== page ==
For some time, people have been trying to eek some rent out of an apartment over the garage, but those spaces were rarely fit for glossy shelter-mag stardom. In the past few years, with small-space living hip again thanks to dedicated sites like Apartment Therapy's Re-Nest, design-minded folks with some extra space have produced some stunning renovations of otherwise forgotten structures. Take this 1908 carriage house/pigeon coop in Oakland, Calif. It must have taken some serious vision to get past the putrid yellow color, unhinged door, and chicken wire window, but architect Christi Azevedo enlisted a friend—and future renter—to convert the former bird's nest in the attic into a stylish single's 360-square-foot crash pad. They did such a snazzy job with the place that San Francisco-based arbiter of taste Dwell stopped by to check out the final product.
? Even more petite than the Oakland overhaul is this 250-square-foot Seattle garage conversion. Using finds from local salvage yards—including a metal ship's ladder and tall silver lockers that used to belong in a United Airlines maintenance building—homeowner Michelle de la Vega outfitted the tiny structure as her own private sanctuary for just $32K, thanks in part to some help from a contractor who's now her husband.
? Seattle is apparently a hot spot for garage renos, as this conversion by the architecture firm Shed can attest. The before-and-after photos reveal one sleek transformation, from a rustic garden shed into a stark space. The large wooden doors now let light in rather than cars, and a modern gray-and-white color scheme blends with classic beadboard on the ceiling and refinished flooring so as not to stray too far from the turn-of-the-century roots.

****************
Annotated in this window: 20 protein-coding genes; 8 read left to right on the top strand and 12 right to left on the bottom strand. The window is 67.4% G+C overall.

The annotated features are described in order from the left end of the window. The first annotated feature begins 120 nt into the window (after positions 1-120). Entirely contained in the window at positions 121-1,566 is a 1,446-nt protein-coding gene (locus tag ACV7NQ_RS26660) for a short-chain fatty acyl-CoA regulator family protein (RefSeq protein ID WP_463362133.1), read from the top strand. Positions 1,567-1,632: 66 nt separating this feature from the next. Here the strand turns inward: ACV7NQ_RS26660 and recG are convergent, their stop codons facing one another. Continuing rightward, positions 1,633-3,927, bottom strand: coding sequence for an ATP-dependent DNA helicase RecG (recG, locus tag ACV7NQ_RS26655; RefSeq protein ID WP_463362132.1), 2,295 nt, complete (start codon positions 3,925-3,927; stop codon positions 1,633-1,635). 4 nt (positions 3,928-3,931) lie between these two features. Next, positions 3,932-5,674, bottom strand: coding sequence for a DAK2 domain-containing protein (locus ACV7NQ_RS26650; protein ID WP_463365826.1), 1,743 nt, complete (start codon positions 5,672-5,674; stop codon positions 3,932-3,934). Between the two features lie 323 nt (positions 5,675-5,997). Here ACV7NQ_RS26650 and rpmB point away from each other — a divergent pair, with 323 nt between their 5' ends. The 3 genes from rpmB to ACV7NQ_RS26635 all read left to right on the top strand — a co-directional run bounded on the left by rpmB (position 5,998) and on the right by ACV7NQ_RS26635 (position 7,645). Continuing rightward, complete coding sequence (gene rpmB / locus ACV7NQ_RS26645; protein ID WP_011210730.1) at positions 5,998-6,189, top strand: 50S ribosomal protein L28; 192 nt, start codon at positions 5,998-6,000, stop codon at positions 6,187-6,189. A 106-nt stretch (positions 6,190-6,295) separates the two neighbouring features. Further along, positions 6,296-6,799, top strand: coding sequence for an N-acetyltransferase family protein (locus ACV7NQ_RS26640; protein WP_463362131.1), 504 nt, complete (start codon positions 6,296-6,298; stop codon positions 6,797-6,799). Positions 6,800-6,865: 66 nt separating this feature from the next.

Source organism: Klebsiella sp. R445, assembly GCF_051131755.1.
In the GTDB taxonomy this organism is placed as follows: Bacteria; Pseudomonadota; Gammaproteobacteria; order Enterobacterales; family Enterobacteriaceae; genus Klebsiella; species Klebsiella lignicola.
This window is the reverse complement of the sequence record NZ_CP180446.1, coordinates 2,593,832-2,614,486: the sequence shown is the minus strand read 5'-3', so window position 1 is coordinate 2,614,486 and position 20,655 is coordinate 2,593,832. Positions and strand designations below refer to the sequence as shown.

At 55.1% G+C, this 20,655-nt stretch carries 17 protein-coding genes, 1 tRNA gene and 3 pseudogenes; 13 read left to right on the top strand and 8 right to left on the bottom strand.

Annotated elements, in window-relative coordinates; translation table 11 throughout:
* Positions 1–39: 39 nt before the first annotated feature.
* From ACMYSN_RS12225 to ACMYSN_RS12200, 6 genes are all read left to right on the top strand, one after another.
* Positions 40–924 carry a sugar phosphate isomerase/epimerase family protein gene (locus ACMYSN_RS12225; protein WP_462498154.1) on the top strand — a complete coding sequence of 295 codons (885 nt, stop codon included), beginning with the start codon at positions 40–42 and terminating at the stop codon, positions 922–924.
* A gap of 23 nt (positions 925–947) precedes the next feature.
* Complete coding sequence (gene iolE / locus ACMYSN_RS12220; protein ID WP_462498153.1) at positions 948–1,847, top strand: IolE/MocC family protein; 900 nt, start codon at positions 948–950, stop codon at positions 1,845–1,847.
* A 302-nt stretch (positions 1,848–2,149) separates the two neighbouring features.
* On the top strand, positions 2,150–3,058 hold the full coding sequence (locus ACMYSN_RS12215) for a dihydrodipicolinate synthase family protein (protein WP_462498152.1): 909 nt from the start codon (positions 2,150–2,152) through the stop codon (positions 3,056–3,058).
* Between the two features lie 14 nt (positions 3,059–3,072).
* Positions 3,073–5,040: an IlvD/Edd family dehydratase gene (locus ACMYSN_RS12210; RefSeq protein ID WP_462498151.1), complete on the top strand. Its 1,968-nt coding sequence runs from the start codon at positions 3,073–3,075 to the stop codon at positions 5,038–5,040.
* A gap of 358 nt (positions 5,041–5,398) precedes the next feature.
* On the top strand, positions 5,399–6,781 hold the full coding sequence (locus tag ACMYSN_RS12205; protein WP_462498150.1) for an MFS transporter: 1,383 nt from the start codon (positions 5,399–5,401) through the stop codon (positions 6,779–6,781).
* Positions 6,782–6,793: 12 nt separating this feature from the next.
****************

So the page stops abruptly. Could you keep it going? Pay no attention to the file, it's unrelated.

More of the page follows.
? Not all such conversions are modestly-sized—or priced. 11 Leroy Street, a turn-of-the-century carriage house in the NYC neighborhood of Greenwich Village, was recently listed at almost $10M and measures some 4,800 square feet. Renovated in the 90s by former PanAm Airlines CEO Peter McHugh and his wife Louise McNamee, the retired head of ad agency Messner Vetere Berger McNamee Schmetterer, what the home lacks in quaint charm it certainly makes up for with practicality: this former garage still has space for two cars.
? The theme of adaptive reuse doesn't seem to have made it to larger parking structures. In 2006, NYC's Tunnel Garage—which had been serving as a home for cars since 1922—was demolished to make way for a new residential building known as 55 Thompson. To add insult to preservationist injury, the terra cotta Model T imagery that once graced the garage facade is now featured as an ornament on the new building's roof, as our colleagues at Curbed NY described it, "like a stuffed moose head in a hunter's cabin." Still, hard to argue with the new glassy environs.
· Re-Nest [official site]
· Living in a Mini-House [Dwell]
· Converting a Garage Outside Seattle Into a Tiny Home [NYT]
· Projects - Garage Conversion [Shed Architects]
· The West Village Carriage House Turned PanAm Exec's Hangar [NYO]
· Taking Soho's Newest Luxury Rentals Out for a Test Drive [Curbed NY]
· All Tunnel Garage coverage [Curbed NY]